Often times, my only reason for passing in two separate implementations is for testing. In production, I may pass in a DataRepository, but in testing, I would pass in a FakeDataRepository. In this case I'll usually provide two constructors: one with no parameters, and another that accepts a IDataRepository. Then, in the constructor with no parameters, I will chain a call to the second constructor and pass in a new DataRepository().

Here's an example in C#:


public class Foo
{
  private readonly IDataRepository dataRepository;

  public Foo() : this(new DataRepository())
  {
  }

  public Foo(IDataRespository dataRepository)
  {
    this.dataRepository = dataRepository;
  }
}

This is known as Poor Man's Dependency Injection. I like it because in production client code, I don't need to repeat myself by having several repeated statements that look like

var foo = new Foo(new DataRepository());
However, I can still pass in an alternate implementation for testing. I realize that with Poor Man's DI I'm hardcoding my dependency, but that's acceptable for me since I mostly use DI for testing.

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thanks, that's quite close to what I understand, but still, is there any scenario where you can't use constructor injection? –  ecampver Mar 17 '13 at 6:35
1  
You probably wouldn't want to use constructor injection for optional dependencies. I can't think of any other reasons not to use it. –  jhewlett Mar 17 '13 at 6:49
    
I use property setter injection specifically to populate some configuration classes which include a large number of values. I don't use it anywhere else. I'm always a bit dubious about making a case for optional parameters because there's a good chance it's an infraction of the single responsibility rule. Of course rules are meant to be broken, so ... –  Ian Mar 17 '13 at 11:09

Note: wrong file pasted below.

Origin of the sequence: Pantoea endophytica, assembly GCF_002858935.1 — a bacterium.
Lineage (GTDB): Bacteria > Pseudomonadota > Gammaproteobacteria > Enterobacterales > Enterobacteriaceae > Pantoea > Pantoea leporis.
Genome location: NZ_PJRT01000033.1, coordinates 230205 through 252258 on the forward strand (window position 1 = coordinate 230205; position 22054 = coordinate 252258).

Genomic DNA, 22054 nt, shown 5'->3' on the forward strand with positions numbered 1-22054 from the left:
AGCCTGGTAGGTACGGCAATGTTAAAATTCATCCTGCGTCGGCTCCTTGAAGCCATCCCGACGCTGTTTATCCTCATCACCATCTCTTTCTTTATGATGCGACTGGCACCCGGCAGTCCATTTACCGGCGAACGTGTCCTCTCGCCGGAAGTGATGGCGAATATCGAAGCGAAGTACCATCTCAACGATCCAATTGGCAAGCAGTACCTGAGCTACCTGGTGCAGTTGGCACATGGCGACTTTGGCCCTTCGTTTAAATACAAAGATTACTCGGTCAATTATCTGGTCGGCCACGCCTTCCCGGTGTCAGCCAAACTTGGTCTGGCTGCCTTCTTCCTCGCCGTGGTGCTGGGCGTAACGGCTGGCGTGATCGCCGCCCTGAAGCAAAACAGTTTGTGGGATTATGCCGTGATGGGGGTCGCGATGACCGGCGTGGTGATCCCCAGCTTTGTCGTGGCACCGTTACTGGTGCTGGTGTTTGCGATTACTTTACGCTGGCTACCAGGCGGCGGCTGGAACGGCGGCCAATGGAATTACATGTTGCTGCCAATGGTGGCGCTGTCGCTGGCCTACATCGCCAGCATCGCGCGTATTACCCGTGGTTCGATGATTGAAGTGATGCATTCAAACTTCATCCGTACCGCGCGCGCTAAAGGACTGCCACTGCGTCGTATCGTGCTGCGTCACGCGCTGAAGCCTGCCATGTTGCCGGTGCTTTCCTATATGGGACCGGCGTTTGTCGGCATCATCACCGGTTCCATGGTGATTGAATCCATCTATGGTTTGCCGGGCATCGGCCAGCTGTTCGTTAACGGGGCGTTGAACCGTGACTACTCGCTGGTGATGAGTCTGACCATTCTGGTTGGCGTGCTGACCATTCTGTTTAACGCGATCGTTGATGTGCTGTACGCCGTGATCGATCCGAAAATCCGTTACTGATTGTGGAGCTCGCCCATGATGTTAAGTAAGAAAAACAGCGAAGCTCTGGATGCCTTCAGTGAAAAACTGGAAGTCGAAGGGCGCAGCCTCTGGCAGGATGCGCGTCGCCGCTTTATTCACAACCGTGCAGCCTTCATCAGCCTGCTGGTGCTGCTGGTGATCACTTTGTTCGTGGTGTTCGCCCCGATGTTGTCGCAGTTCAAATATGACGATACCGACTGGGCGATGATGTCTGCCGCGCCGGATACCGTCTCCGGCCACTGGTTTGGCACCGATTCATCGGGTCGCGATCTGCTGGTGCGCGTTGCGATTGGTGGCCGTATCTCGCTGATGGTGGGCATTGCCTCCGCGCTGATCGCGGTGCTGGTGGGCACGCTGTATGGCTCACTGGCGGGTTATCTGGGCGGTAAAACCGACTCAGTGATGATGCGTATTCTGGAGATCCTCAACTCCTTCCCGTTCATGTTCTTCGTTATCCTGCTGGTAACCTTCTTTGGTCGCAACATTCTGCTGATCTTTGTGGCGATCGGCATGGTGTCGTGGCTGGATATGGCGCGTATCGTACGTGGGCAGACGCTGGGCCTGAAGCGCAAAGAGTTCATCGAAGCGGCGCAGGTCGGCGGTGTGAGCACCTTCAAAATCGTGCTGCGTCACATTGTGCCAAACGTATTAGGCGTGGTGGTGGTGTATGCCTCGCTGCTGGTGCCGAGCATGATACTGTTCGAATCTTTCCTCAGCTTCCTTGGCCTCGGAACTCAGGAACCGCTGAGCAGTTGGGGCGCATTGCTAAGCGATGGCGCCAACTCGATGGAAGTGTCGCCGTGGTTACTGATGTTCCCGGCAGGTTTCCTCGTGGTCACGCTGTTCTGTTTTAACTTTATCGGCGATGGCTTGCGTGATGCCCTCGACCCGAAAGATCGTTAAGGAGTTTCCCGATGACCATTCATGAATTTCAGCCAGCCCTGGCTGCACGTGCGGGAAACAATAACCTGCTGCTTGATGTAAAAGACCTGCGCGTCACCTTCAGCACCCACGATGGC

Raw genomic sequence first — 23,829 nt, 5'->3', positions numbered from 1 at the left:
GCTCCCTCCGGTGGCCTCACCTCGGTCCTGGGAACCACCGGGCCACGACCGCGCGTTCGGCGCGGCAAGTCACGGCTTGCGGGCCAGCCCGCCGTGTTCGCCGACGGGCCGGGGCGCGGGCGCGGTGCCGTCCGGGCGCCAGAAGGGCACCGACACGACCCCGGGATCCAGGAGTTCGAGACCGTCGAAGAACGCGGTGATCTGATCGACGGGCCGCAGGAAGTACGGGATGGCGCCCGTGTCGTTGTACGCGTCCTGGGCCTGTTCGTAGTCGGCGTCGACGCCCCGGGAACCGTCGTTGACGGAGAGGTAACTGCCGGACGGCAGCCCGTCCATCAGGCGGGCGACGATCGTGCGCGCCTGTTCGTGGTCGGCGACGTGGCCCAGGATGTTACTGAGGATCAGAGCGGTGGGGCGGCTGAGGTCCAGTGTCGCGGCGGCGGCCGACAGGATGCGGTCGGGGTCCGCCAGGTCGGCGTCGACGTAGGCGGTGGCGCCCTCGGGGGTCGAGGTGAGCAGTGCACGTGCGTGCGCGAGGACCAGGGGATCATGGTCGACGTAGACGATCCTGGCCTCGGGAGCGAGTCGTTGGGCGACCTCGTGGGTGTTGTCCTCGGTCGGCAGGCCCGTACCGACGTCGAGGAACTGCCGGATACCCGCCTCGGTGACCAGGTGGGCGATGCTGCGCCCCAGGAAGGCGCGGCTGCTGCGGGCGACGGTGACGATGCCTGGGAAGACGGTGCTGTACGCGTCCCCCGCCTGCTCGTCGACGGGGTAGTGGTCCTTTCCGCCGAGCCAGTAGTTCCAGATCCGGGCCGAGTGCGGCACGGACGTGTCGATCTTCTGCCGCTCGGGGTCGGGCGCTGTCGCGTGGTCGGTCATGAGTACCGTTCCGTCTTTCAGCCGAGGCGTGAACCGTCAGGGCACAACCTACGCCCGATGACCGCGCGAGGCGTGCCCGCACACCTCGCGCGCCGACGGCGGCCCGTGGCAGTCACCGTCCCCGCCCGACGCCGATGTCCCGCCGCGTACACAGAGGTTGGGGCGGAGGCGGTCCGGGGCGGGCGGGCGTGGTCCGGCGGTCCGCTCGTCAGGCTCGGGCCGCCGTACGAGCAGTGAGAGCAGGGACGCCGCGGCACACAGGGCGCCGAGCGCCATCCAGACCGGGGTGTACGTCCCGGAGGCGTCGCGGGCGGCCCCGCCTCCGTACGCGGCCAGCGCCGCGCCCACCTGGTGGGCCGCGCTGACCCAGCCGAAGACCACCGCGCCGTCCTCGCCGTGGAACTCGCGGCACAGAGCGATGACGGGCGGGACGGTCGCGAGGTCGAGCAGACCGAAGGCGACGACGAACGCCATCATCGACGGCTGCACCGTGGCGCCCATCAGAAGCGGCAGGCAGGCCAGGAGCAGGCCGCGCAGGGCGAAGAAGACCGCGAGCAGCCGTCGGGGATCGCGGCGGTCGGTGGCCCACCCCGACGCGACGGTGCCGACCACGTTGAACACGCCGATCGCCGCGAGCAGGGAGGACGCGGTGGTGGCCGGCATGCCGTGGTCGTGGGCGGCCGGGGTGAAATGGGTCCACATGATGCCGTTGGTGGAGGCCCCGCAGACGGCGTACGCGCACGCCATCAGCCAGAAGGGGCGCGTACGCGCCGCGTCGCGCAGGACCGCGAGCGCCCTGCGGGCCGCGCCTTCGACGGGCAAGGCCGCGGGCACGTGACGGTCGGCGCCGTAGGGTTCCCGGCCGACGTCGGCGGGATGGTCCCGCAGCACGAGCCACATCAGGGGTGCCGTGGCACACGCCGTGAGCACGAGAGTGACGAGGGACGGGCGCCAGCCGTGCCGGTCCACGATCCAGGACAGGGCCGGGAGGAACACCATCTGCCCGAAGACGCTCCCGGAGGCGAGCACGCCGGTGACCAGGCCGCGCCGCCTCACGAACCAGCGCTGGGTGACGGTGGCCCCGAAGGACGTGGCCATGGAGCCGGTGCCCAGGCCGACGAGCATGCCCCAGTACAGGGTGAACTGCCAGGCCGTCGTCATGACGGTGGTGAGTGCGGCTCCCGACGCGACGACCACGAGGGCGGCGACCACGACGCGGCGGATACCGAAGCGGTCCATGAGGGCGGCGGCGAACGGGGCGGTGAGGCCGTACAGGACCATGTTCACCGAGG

@jhewlett - that's fantastic, I've been looking for a good simple stubbing technique for unit testing that doesn't over complicate my solution - and I think this is it :) –  LachlanB Mar 18 '13 at 0:04

The differences between constructor and setter injection are already adequately described above, so I won't elaborate further on them.

Interface injection is a more advanced form of injection that is useful because it allows the dependency to be decided at the moment it is used rather than during initialisation of the object that will use it. This allows a number of useful options:

  • The dependency could be scoped differently to the object it is injected in; for instance you can use interface injection to provide an object for which one exists per user session or per thread to a global singleton. Each time the object needs the dependency, it will call the getter method provided by the framework, and this can return different results depending on the situation in which it is called.

  • It allows for lazy initialization -- there is no need for the dependency to be initialized until it is about to be used

  • It allows dependencies to be loaded from a cached copy when they exist or reinitialised when they don't (e.g. using a SoftReference in Java).

Obviously advanced techniques like this have downsides; in this case, the main problem is that code becomes less clear (classes used in your code become abstract, and there is no obvious concrete implementation of them, which can be confusing if you aren't used to it) and you become more dependent on your dependency injection framework (it's still possible to instantiate your objects manually, of course, but it is harder than with other injection styles).